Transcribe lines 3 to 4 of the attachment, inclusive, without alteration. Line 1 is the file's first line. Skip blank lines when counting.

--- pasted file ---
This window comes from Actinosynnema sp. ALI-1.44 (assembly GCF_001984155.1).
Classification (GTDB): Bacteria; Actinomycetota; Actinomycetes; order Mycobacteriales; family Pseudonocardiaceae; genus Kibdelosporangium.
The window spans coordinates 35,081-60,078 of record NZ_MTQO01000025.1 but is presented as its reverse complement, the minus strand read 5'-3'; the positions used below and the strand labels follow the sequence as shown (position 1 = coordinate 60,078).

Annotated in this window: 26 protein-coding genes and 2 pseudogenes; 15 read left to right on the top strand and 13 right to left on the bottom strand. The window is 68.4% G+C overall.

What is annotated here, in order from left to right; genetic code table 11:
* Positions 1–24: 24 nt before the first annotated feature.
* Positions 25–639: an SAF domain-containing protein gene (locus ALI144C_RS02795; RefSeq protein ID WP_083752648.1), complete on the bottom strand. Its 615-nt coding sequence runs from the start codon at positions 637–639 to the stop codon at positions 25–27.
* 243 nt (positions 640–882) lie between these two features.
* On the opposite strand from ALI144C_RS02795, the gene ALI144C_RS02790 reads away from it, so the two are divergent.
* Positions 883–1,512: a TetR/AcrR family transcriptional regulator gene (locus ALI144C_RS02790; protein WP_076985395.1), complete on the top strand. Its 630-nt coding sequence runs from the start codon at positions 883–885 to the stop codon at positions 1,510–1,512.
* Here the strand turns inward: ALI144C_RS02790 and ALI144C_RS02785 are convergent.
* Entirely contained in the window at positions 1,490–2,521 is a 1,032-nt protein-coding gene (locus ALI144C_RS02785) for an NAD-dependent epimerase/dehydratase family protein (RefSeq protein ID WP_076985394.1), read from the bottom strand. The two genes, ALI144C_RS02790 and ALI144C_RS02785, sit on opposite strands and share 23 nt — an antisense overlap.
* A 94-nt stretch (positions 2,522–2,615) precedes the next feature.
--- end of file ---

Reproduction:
The window spans coordinates 35,081-60,078 of record NZ_MTQO01000025.1 but is presented as its reverse complement, the minus strand read 5'-3'; the positions used below and the strand labels follow the sequence as shown (position 1 = coordinate 60,078).

Annotated in this window: 26 protein-coding genes and 2 pseudogenes; 15 read left to right on the top strand and 13 right to left on the bottom strand. The window is 68.4% G+C overall.